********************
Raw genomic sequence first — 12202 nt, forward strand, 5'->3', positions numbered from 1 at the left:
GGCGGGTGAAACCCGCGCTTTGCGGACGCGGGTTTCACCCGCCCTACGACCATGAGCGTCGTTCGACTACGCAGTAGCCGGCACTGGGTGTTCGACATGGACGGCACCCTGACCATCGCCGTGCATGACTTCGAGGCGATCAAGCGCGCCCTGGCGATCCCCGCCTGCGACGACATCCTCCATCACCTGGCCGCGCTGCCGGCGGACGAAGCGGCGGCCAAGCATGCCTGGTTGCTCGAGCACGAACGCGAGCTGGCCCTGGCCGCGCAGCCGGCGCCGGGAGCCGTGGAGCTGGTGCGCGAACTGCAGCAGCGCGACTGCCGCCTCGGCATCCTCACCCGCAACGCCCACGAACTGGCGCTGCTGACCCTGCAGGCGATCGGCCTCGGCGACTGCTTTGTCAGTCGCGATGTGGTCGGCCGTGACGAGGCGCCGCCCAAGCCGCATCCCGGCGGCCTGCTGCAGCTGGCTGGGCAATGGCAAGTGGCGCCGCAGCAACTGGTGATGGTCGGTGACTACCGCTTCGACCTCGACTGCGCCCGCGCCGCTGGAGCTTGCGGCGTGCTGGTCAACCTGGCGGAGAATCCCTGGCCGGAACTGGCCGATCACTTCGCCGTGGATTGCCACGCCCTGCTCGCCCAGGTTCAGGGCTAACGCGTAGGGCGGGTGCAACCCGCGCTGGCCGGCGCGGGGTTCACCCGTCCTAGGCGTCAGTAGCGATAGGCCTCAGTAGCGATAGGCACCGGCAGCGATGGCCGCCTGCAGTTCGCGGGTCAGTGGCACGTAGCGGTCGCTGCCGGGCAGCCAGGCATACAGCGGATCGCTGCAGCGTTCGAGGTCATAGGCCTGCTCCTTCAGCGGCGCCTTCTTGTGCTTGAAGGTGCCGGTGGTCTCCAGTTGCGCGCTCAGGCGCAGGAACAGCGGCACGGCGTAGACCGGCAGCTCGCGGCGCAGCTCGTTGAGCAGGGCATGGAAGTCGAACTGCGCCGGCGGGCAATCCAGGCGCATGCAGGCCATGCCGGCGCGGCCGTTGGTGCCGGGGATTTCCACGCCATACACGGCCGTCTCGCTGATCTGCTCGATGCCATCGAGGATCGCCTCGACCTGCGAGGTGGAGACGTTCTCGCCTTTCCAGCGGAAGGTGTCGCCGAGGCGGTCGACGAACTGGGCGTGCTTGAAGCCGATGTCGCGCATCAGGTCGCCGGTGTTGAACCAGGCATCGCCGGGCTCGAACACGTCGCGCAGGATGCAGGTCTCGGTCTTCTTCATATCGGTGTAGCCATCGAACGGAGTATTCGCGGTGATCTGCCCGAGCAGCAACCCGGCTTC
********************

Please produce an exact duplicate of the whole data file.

Raw genomic sequence first — 12202 nt, forward strand, 5'->3', positions numbered from 1 at the left:
GGCGGGTGAAACCCGCGCTTTGCGGACGCGGGTTTCACCCGCCCTACGACCATGAGCGTCGTTCGACTACGCAGTAGCCGGCACTGGGTGTTCGACATGGACGGCACCCTGACCATCGCCGTGCATGACTTCGAGGCGATCAAGCGCGCCCTGGCGATCCCCGCCTGCGACGACATCCTCCATCACCTGGCCGCGCTGCCGGCGGACGAAGCGGCGGCCAAGCATGCCTGGTTGCTCGAGCACGAACGCGAGCTGGCCCTGGCCGCGCAGCCGGCGCCGGGAGCCGTGGAGCTGGTGCGCGAACTGCAGCAGCGCGACTGCCGCCTCGGCATCCTCACCCGCAACGCCCACGAACTGGCGCTGCTGACCCTGCAGGCGATCGGCCTCGGCGACTGCTTTGTCAGTCGCGATGTGGTCGGCCGTGACGAGGCGCCGCCCAAGCCGCATCCCGGCGGCCTGCTGCAGCTGGCTGGGCAATGGCAAGTGGCGCCGCAGCAACTGGTGATGGTCGGTGACTACCGCTTCGACCTCGACTGCGCCCGCGCCGCTGGAGCTTGCGGCGTGCTGGTCAACCTGGCGGAGAATCCCTGGCCGGAACTGGCCGATCACTTCGCCGTGGATTGCCACGCCCTGCTCGCCCAGGTTCAGGGCTAACGCGTAGGGCGGGTGCAACCCGCGCTGGCCGGCGCGGGGTTCACCCGTCCTAGGCGTCAGTAGCGATAGGCCTCAGTAGCGATAGGCACCGGCAGCGATGGCCGCCTGCAGTTCGCGGGTCAGTGGCACGTAGCGGTCGCTGCCGGGCAGCCAGGCATACAGCGGATCGCTGCAGCGTTCGAGGTCATAGGCCTGCTCCTTCAGCGGCGCCTTCTTGTGCTTGAAGGTGCCGGTGGTCTCCAGTTGCGCGCTCAGGCGCAGGAACAGCGGCACGGCGTAGACCGGCAGCTCGCGGCGCAGCTCGTTGAGCAGGGCATGGAAGTCGAACTGCGCCGGCGGGCAATCCAGGCGCATGCAGGCCATGCCGGCGCGGCCGTTGGTGCCGGGGATTTCCACGCCATACACGGCCGTCTCGCTGATCTGCTCGATGCCATCGAGGATCGCCTCGACCTGCGAGGTGGAGACGTTCTCGCCTTTCCAGCGGAAGGTGTCGCCGAGGCGGTCGACGAACTGGGCGTGCTTGAAGCCGATGTCGCGCATCAGGTCGCCGGTGTTGAACCAGGCATCGCCGGGCTCGAACACGTCGCGCAGGATGCAGGTCTCGGTCTTCTTCATATCGGTGTAGCCATCGAACGGAGTATTCGCGGTGATCTGCCCGAGCAGCAACCCGGCTTC